After the death of Nigeria’s first president and nationalist Nnamdi Azikiwe in 1996, the then administration announced the construction of a mausoleum in his honour.
Though construction began, it was never completed. 22 years down the line, however, the current Federal Government has overseen the completion of the Zik Mausoleum and Conference Centre.
Popularly known as “Zik” or “Zik of Africa”, Nnamdi Azikiwe, born in 1904 in Niger State made his name in the 1930s as a devoted figure in the nationalist movement after his return to Nigeria from the United States,where he had gone to study.
He was in his early days motivated to fight towards the independence of his country and Africa as a whole after listening to a lecture given by Dr J.E. Kweggir Aggrey in 1924.
In 1944, he became the president of the National Council for Nigeria and the Cameroons (NCNC), a nationalist political party in Nigeria.
Between 1947 and 1960 Azikiwe, as leader of the NCNC, held a number of elected public offices including the premier of the Eastern Region, where he expanded educational facilities including laying the foundation for the University of Nigeria at Nsukka, formally opened in September 1960.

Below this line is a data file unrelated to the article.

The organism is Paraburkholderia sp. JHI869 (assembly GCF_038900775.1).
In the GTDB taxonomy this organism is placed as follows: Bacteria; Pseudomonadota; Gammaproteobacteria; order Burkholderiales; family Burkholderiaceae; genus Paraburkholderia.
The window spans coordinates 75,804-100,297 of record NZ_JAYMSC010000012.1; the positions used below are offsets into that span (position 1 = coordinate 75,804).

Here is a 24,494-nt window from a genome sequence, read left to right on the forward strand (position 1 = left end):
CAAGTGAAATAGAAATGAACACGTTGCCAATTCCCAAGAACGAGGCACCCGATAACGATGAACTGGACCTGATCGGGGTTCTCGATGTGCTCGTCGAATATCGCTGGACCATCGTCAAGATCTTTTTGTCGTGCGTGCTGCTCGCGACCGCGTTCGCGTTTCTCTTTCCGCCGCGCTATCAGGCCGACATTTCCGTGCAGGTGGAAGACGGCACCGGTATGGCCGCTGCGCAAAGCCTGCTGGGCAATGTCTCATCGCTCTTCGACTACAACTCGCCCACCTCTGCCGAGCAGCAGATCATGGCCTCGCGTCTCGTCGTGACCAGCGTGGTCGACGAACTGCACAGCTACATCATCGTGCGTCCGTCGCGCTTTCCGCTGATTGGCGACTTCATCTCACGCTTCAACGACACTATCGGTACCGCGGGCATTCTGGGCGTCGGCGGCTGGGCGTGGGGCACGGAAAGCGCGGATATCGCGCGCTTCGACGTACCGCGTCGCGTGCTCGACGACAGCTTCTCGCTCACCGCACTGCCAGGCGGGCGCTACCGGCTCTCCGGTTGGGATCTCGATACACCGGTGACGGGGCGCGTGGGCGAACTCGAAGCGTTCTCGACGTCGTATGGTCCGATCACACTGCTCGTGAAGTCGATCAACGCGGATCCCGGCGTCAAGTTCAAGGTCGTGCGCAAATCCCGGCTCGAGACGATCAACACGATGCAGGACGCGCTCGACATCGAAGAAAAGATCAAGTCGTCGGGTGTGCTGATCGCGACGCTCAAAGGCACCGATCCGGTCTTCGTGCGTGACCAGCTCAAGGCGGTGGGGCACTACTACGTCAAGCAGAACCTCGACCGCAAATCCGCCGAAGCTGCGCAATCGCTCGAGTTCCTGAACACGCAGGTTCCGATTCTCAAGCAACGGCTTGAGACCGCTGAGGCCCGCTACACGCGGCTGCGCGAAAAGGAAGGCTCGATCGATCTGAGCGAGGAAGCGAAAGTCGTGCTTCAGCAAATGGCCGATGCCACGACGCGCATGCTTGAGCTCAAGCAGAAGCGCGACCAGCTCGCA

On October 1, 1960, Nigeria got its independence and Azikiwe was appointed governor-general with Sir Alhaji Abubakar Tafawa Balewa becoming the prime minister.
In 1963, Nigeria became a republic, and Azikiwe was named its first president. He held this position until he was deposed by a military coup on January 15, 1966, which led to the Nigerian-Biafran civil war.
On May 11, 1996, Azikiwe passed away in eastern Nigeria after a long illness and 22 years after his death, the political scientist, journalist, writer and a believer in democracy still has his name etched in history books as one of the pioneers of the leading figures of modern African nationalism.
Below are photos of the Mausoleum: